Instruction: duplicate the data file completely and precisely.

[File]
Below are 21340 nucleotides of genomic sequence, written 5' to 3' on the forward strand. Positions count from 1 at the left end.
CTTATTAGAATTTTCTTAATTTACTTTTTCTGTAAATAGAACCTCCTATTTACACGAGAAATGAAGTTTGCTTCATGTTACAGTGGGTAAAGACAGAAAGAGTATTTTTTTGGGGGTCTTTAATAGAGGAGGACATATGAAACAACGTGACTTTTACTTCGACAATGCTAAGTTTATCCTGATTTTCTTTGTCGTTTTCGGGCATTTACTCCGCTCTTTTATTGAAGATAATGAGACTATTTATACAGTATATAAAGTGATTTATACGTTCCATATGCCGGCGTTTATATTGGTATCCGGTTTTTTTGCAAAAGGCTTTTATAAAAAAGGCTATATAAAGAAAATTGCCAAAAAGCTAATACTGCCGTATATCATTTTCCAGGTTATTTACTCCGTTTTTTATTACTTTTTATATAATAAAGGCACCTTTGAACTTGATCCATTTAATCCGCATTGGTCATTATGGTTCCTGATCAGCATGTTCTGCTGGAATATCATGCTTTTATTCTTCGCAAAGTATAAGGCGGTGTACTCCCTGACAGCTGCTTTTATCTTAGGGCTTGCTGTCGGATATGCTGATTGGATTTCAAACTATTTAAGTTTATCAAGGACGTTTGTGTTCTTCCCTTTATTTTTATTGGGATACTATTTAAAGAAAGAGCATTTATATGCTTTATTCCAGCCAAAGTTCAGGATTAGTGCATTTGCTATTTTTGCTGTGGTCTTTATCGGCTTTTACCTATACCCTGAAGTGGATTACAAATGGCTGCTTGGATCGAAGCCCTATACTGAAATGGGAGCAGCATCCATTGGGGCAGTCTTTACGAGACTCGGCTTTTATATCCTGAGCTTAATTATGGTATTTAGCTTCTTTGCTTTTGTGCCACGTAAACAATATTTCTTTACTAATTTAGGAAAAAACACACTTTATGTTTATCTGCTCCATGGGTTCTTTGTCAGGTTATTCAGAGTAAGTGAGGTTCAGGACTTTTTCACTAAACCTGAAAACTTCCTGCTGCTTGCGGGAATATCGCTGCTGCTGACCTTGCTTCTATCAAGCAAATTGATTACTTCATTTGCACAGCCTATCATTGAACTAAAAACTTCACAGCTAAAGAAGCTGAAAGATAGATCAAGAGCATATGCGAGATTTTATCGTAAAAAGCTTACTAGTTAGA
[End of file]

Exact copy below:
Below are 21340 nucleotides of genomic sequence, written 5' to 3' on the forward strand. Positions count from 1 at the left end.
CTTATTAGAATTTTCTTAATTTACTTTTTCTGTAAATAGAACCTCCTATTTACACGAGAAATGAAGTTTGCTTCATGTTACAGTGGGTAAAGACAGAAAGAGTATTTTTTTGGGGGTCTTTAATAGAGGAGGACATATGAAACAACGTGACTTTTACTTCGACAATGCTAAGTTTATCCTGATTTTCTTTGTCGTTTTCGGGCATTTACTCCGCTCTTTTATTGAAGATAATGAGACTATTTATACAGTATATAAAGTGATTTATACGTTCCATATGCCGGCGTTTATATTGGTATCCGGTTTTTTTGCAAAAGGCTTTTATAAAAAAGGCTATATAAAGAAAATTGCCAAAAAGCTAATACTGCCGTATATCATTTTCCAGGTTATTTACTCCGTTTTTTATTACTTTTTATATAATAAAGGCACCTTTGAACTTGATCCATTTAATCCGCATTGGTCATTATGGTTCCTGATCAGCATGTTCTGCTGGAATATCATGCTTTTATTCTTCGCAAAGTATAAGGCGGTGTACTCCCTGACAGCTGCTTTTATCTTAGGGCTTGCTGTCGGATATGCTGATTGGATTTCAAACTATTTAAGTTTATCAAGGACGTTTGTGTTCTTCCCTTTATTTTTATTGGGATACTATTTAAAGAAAGAGCATTTATATGCTTTATTCCAGCCAAAGTTCAGGATTAGTGCATTTGCTATTTTTGCTGTGGTCTTTATCGGCTTTTACCTATACCCTGAAGTGGATTACAAATGGCTGCTTGGATCGAAGCCCTATACTGAAATGGGAGCAGCATCCATTGGGGCAGTCTTTACGAGACTCGGCTTTTATATCCTGAGCTTAATTATGGTATTTAGCTTCTTTGCTTTTGTGCCACGTAAACAATATTTCTTTACTAATTTAGGAAAAAACACACTTTATGTTTATCTGCTCCATGGGTTCTTTGTCAGGTTATTCAGAGTAAGTGAGGTTCAGGACTTTTTCACTAAACCTGAAAACTTCCTGCTGCTTGCGGGAATATCGCTGCTGCTGACCTTGCTTCTATCAAGCAAATTGATTACTTCATTTGCACAGCCTATCATTGAACTAAAAACTTCACAGCTAAAGAAGCTGAAAGATAGATCAAGAGCATATGCGAGATTTTATCGTAAAAAGCTTACTAGTTAGA